Druze in Syria

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Syrian Druze people
Total population
500,000[1] - 700,000[2]
Syrian Arabic

Druze in Syria refers to adherents of the Druze faith, an ethnoreligious[3] esoteric group originating from the Near East who self identify as unitarians (Muwahhideen).[4]

The Syrian Druze people are believed to constitute about 3% of the total population of Syria. The Syrian Druze accounted for an estimated 3 percent of the population (approximately 500 thousand persons).[1] Other sources claim that the Syrian Druze community numbers 700,000.[2] The Druze, who refer to themselves as al-Muwahhideen, or "believers in one God," are concentrated in the rural, mountainous areas east and south of Damascus in the area known officially as Jabal al-Arab or Jabal al-Druze.


The Druze faith is a monotheistic Abrahamic religion that does not follow the Five Pillars of Islam, "fasting during the month of Ramadan and making a pilgrimage to Mecca. Thus, they are not regarded by Muslims as Islamic".[5][6] The Druze beliefs incorporate elements of Ismailism, Gnosticism, Neoplatonism and other philosophies. The Druze call themselves Ahl al-Tawhid "People of Unitarianism or Monotheism" or al-Muwaḥḥidūn."

The Druze follow a life style of isolation where no conversion is allowed, neither out of, or into, the religion. When Druze live among people of other religions, they try to blend in, in order to protect their religion and their own safety. They can pray as Muslims, or as Christians, depending on where they are. This system is apparently changing in modern times, where more security has allowed Druze to be more open about their religious belonging."[7]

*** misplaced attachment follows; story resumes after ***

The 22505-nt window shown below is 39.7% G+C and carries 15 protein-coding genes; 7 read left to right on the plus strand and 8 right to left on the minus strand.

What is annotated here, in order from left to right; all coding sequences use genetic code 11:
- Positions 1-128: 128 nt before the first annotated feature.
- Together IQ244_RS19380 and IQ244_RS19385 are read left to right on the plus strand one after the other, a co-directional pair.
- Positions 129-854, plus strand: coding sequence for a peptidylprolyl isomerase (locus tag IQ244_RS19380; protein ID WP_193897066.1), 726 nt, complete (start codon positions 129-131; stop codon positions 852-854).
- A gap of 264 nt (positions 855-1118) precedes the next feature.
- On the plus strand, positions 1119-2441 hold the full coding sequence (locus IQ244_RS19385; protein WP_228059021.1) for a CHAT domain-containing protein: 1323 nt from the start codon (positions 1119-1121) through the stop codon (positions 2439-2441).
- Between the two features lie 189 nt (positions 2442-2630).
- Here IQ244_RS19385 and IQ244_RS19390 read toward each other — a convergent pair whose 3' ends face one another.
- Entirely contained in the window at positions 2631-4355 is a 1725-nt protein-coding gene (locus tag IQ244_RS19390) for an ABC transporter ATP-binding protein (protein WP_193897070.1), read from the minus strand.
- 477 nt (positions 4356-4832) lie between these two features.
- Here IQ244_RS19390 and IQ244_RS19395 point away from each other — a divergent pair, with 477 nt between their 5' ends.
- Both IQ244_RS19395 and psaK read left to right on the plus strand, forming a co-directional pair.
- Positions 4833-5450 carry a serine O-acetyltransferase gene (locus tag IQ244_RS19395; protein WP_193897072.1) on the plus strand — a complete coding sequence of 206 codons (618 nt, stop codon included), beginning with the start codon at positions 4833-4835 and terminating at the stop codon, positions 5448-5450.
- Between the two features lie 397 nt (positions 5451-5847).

The Tanukhids inaugurated the Druze community in Syria when most of them accepted and adopted the new message that was being preached in the 11th century, due to their leaderships close ties with then Fatimid ruler Al-Hakim bi-Amr Allah.[8]

The Druze community in Syria played an important role in the formation of the modern state of Syria, and even though they are a minority they play an important role in the Syrian political scene.

Druze warriors preparing to go to battle with Sultan Pasha al-Atrash in 1925

In Syria, most Druze live in the Jebel al-Druze, a rugged and mountainous region in the southwest of the country, which is more than 90 percent Druze inhabited; some 120 villages are exclusively so.[9][page needed] Other notable communities live in the Harim Mountains, the Damascus suburb of Jaramana, and on the southeast slopes of Mount Hermon. A large Syrian Druze community historically lived in the Golan Heights, but following wars with Israel in 1967 and 1973, many of these Druze fled to other parts of Syria; most of those who remained live in a handful of villages in the disputed zone, while only a few live in the narrow remnant of Quneitra Governorate that is still under effective Syrian control.

Druze celebrating their independence in 1925.